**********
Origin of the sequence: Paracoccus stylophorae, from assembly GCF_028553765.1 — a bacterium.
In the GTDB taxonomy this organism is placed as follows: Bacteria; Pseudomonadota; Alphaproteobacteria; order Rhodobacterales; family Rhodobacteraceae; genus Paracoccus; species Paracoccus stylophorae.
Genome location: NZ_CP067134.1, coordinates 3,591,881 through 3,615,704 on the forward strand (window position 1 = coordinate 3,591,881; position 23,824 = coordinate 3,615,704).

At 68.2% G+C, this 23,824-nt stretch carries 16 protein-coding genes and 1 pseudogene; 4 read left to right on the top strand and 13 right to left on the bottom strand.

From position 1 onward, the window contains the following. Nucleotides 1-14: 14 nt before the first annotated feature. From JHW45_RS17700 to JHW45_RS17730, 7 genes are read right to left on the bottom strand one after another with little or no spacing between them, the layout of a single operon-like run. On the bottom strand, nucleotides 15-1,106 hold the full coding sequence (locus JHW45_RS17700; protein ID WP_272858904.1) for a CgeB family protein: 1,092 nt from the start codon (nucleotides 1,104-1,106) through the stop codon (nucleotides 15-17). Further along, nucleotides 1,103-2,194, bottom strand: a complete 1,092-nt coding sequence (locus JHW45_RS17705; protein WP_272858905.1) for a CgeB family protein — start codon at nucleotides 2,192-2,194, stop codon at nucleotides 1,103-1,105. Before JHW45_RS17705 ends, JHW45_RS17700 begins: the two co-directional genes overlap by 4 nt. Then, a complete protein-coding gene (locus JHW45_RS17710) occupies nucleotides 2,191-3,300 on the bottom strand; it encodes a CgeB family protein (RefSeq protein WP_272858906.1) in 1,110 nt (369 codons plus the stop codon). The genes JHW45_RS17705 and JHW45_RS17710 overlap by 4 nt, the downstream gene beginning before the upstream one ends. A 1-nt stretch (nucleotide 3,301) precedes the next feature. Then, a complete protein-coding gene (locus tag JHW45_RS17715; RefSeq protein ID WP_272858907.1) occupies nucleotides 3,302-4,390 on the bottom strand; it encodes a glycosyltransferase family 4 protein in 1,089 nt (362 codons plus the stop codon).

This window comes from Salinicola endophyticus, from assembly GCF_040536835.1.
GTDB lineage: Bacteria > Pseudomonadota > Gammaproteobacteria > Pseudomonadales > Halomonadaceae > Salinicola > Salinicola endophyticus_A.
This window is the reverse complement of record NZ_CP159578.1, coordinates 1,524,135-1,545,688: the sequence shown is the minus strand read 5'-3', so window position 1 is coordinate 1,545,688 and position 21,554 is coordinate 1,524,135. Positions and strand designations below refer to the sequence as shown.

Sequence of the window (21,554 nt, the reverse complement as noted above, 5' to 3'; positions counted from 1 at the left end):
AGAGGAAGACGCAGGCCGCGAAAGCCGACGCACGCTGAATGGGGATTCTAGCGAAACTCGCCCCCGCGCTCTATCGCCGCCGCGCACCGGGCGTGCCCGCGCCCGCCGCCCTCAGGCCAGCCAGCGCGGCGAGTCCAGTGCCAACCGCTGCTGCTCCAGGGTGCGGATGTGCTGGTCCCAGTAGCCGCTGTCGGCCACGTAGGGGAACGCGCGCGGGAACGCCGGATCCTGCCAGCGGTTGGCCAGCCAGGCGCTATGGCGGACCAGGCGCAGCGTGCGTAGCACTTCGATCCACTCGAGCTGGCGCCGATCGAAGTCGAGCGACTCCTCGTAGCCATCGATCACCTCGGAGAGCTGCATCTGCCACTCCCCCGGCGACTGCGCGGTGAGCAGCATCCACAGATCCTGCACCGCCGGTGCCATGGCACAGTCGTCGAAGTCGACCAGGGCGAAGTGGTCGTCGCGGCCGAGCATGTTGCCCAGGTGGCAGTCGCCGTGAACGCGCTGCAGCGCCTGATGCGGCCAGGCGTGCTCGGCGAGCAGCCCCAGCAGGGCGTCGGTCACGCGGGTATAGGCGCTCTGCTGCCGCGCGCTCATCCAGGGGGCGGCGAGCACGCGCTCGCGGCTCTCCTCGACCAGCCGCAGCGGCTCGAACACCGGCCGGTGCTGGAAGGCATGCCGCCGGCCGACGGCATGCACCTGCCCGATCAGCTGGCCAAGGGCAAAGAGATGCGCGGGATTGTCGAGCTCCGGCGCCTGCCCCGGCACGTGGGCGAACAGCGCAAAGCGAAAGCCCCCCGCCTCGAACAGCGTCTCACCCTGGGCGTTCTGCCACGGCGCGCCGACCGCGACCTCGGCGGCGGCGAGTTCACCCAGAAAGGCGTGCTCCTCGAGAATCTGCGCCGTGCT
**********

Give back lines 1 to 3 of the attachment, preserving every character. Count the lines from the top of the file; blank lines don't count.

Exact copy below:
Origin of the sequence: Paracoccus stylophorae, from assembly GCF_028553765.1 — a bacterium.
In the GTDB taxonomy this organism is placed as follows: Bacteria; Pseudomonadota; Alphaproteobacteria; order Rhodobacterales; family Rhodobacteraceae; genus Paracoccus; species Paracoccus stylophorae.
Genome location: NZ_CP067134.1, coordinates 3,591,881 through 3,615,704 on the forward strand (window position 1 = coordinate 3,591,881; position 23,824 = coordinate 3,615,704).